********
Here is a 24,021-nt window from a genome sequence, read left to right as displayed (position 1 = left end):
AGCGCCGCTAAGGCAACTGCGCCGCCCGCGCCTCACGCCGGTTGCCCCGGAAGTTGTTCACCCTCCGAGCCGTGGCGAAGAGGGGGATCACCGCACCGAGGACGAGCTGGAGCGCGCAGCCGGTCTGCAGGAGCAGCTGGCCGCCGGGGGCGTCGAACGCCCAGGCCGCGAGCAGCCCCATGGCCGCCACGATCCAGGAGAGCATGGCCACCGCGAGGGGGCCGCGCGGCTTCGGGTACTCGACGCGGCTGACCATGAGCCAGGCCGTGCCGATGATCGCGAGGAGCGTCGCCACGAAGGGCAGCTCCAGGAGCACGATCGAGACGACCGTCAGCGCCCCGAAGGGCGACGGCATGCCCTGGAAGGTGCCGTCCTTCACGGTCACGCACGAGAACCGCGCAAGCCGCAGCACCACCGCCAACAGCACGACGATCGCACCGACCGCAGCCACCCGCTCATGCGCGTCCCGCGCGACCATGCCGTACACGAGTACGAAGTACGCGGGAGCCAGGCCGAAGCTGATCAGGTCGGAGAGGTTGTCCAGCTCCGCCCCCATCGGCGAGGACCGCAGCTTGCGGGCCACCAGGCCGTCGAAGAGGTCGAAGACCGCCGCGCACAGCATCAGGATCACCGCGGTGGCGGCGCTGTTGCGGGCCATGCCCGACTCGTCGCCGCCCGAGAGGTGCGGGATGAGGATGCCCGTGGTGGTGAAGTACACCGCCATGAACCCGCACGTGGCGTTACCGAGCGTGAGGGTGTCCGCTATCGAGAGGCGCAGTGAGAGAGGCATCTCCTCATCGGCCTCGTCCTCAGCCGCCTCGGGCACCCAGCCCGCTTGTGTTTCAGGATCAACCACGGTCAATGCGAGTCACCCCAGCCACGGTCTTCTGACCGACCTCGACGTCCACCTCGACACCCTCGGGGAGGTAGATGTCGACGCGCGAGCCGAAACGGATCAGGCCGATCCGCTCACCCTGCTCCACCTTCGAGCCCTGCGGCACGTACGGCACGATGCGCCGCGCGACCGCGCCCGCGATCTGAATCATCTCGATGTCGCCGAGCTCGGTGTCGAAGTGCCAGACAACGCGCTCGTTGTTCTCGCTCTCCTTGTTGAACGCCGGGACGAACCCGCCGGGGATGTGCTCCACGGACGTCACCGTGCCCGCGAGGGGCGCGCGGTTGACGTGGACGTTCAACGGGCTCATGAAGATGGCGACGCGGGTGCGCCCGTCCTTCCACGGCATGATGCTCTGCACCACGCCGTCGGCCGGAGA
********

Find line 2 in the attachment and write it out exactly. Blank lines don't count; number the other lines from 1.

AGCGCCGCTAAGGCAACTGCGCCGCCCGCGCCTCACGCCGGTTGCCCCGGAAGTTGTTCACCCTCCGAGCCGTGGCGAAGAGGGGGATCACCGCACCGAGGACGAGCTGGAGCGCGCAGCCGGTCTGCAGGAGCAGCTGGCCGCCGGGGGCGTCGAACGCCCAGGCCGCGAGCAGCCCCATGGCCGCCACGATCCAGGAGAGCATGGCCACCGCGAGGGGGCCGCGCGGCTTCGGGTACTCGACGCGGCTGACCATGAGCCAGGCCGTGCCGATGATCGCGAGGAGCGTCGCCACGAAGGGCAGCTCCAGGAGCACGATCGAGACGACCGTCAGCGCCCCGAAGGGCGACGGCATGCCCTGGAAGGTGCCGTCCTTCACGGTCACGCACGAGAACCGCGCAAGCCGCAGCACCACCGCCAACAGCACGACGATCGCACCGACCGCAGCCACCCGCTCATGCGCGTCCCGCGCGACCATGCCGTACACGAGTACGAAGTACGCGGGAGCCAGGCCGAAGCTGATCAGGTCGGAGAGGTTGTCCAGCTCCGCCCCCATCGGCGAGGACCGCAGCTTGCGGGCCACCAGGCCGTCGAAGAGGTCGAAGACCGCCGCGCACAGCATCAGGATCACCGCGGTGGCGGCGCTGTTGCGGGCCATGCCCGACTCGTCGCCGCCCGAGAGGTGCGGGATGAGGATGCCCGTGGTGGTGAAGTACACCGCCATGAACCCGCACGTGGCGTTACCGAGCGTGAGGGTGTCCGCTATCGAGAGGCGCAGTGAGAGAGGCATCTCCTCATCGGCCTCGTCCTCAGCCGCCTCGGGCACCCAGCCCGCTTGTGTTTCAGGATCAACCACGGTCAATGCGAGTCACCCCAGCCACGGTCTTCTGACCGACCTCGACGTCCACCTCGACACCCTCGGGGAGGTAGATGTCGACGCGCGAGCCGAAACGGATCAGGCCGATCCGCTCACCCTGCTCCACCTTCGAGCCCTGCGGCACGTACGGCACGATGCGCCGCGCGACCGCGCCCGCGATCTGAATCATCTCGATGTCGCCGAGCTCGGTGTCGAAGTGCCAGACAACGCGCTCGTTGTTCTCGCTCTCCTTGTTGAACGCCGGGACGAACCCGCCGGGGATGTGCTCCACGGACGTCACCGTGCCCGCGAGGGGCGCGCGGTTGACGTGGACGTTCAACGGGCTCATGAAGATGGCGACGCGGGTGCGCCCGTCCTTCCACGGCATGATGCTCTGCACCACGCCGTCGGCCGGAGA